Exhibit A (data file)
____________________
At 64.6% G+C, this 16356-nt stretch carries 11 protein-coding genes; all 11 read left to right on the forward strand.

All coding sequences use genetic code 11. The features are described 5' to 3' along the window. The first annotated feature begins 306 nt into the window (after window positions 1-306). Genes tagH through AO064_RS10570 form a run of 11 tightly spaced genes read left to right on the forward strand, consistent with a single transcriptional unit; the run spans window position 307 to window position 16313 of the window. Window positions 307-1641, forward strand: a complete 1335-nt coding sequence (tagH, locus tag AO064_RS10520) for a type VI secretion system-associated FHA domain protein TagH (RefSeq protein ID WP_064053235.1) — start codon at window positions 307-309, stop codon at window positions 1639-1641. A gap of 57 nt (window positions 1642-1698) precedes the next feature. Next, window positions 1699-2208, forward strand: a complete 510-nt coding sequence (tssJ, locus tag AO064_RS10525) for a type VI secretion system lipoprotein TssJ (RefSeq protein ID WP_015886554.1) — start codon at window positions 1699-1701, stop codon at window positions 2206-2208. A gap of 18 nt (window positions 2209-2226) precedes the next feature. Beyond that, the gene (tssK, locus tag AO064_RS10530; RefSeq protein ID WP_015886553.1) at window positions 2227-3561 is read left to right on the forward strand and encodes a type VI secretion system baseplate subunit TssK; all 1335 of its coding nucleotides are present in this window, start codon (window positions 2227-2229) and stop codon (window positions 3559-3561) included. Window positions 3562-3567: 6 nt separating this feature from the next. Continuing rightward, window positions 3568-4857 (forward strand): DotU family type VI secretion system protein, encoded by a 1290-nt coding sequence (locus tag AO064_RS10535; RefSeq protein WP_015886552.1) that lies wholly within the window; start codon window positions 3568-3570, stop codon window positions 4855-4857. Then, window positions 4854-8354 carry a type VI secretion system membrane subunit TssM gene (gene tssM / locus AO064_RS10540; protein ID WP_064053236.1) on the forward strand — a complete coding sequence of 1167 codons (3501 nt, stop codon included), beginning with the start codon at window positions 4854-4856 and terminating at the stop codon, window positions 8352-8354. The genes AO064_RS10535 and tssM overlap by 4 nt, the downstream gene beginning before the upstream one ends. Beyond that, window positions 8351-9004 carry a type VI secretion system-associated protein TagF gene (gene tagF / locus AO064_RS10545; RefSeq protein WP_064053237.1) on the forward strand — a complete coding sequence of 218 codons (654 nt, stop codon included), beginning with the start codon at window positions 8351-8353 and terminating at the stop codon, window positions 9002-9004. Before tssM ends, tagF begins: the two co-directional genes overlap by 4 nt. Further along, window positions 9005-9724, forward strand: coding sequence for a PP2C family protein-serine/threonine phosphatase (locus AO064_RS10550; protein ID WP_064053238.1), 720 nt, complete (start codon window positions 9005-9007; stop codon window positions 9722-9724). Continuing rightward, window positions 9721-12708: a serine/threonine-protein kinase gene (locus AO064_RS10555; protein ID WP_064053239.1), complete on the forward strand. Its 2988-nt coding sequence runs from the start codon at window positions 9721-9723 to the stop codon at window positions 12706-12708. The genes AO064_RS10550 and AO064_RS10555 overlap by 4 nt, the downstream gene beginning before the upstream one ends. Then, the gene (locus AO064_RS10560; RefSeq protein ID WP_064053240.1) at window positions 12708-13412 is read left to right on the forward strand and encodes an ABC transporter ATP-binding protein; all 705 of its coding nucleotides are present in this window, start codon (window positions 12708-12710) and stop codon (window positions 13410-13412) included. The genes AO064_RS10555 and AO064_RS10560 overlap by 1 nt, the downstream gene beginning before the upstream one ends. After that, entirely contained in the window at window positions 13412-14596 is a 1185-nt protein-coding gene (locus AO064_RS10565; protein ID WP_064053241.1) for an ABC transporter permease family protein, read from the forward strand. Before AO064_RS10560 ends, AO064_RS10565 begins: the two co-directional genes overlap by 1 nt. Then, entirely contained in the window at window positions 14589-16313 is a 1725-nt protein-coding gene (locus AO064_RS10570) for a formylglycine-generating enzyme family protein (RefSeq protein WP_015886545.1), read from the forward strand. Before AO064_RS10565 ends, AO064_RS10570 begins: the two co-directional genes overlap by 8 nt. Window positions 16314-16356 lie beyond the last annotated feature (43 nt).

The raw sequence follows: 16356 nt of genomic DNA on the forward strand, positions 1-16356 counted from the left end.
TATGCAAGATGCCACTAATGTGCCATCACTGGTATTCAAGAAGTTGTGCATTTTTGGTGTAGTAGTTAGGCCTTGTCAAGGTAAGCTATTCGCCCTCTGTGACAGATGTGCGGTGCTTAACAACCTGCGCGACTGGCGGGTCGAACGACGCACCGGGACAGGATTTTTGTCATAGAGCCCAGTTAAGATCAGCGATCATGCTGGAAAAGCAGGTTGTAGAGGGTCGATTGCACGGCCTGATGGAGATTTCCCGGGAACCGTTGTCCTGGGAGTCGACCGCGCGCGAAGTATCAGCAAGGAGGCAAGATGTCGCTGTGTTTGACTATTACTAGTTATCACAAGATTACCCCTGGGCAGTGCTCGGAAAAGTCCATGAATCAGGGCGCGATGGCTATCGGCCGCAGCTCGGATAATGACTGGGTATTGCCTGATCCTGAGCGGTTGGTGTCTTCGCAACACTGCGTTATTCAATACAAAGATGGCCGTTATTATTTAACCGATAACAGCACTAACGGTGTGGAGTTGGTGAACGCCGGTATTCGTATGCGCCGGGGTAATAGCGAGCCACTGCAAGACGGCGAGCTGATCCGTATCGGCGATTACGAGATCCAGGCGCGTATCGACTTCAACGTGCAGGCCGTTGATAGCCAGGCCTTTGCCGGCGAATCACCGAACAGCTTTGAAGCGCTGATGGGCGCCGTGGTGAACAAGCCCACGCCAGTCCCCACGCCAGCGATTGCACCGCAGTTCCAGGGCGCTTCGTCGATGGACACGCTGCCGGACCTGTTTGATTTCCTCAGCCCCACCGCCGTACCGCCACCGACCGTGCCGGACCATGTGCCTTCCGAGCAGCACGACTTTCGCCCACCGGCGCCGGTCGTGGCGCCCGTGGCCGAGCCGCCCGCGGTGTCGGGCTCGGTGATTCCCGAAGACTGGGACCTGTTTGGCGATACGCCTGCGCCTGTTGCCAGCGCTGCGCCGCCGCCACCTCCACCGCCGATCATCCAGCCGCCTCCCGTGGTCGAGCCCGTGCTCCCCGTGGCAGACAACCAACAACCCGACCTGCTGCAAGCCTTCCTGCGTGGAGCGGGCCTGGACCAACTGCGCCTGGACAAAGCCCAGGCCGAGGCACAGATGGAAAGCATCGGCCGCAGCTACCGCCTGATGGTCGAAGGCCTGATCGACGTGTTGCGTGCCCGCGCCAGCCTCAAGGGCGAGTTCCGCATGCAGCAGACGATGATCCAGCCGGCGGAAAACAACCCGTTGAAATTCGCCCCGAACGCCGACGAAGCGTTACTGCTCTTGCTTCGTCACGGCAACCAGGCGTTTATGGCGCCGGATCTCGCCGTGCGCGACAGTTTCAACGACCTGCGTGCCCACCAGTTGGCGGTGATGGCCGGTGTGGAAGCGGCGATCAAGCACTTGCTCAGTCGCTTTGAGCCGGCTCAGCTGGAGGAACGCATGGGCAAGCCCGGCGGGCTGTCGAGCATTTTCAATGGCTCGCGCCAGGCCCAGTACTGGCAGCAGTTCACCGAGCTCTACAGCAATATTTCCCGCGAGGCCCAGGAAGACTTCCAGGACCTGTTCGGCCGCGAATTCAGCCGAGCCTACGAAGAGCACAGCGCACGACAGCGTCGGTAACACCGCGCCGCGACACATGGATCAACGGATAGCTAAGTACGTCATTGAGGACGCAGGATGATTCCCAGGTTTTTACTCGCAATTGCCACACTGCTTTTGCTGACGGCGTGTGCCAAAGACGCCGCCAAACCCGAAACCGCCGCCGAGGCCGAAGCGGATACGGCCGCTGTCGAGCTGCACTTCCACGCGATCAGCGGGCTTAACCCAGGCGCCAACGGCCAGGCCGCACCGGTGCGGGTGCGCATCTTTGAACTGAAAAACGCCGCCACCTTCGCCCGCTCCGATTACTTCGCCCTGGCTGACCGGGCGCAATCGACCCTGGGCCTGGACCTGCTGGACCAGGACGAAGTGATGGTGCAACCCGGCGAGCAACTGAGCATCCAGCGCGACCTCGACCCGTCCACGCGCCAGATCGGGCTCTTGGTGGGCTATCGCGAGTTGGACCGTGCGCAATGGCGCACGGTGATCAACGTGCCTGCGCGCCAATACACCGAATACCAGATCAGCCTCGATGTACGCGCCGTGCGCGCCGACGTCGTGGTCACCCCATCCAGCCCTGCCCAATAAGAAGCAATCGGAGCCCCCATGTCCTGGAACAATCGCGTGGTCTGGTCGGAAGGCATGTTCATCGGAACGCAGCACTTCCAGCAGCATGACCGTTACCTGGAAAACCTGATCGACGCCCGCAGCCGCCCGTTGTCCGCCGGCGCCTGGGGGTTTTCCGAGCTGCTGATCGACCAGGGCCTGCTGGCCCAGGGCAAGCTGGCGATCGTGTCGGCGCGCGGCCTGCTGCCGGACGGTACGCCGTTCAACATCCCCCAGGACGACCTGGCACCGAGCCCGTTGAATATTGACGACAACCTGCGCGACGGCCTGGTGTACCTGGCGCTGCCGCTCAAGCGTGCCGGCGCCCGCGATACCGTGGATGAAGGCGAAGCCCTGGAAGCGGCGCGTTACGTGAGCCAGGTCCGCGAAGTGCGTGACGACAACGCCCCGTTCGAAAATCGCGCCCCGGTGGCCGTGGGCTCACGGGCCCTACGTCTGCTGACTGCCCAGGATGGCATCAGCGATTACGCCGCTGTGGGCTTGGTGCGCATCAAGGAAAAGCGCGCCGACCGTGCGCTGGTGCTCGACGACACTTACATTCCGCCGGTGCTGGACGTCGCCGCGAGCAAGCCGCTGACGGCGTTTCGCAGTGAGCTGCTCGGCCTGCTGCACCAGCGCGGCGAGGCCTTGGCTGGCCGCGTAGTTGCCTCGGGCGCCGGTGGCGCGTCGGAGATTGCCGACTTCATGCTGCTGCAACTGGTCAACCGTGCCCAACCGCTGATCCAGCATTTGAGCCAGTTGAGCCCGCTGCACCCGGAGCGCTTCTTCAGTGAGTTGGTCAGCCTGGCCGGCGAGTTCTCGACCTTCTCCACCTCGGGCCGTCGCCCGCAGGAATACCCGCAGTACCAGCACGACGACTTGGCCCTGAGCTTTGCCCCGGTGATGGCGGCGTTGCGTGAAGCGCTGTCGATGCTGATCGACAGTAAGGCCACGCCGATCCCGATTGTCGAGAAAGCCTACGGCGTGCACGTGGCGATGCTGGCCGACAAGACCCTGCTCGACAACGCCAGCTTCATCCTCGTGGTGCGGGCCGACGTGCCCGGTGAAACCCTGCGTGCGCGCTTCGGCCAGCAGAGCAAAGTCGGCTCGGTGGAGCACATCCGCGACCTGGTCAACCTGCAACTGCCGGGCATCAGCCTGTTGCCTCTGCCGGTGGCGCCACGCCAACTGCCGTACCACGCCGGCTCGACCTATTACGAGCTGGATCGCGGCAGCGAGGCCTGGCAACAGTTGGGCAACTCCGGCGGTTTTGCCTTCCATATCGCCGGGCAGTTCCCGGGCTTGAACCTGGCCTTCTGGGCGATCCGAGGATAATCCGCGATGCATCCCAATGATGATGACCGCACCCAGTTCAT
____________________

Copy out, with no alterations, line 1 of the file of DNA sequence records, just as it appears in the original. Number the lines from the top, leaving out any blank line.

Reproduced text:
At 64.6% G+C, this 16356-nt stretch carries 11 protein-coding genes; all 11 read left to right on the forward strand.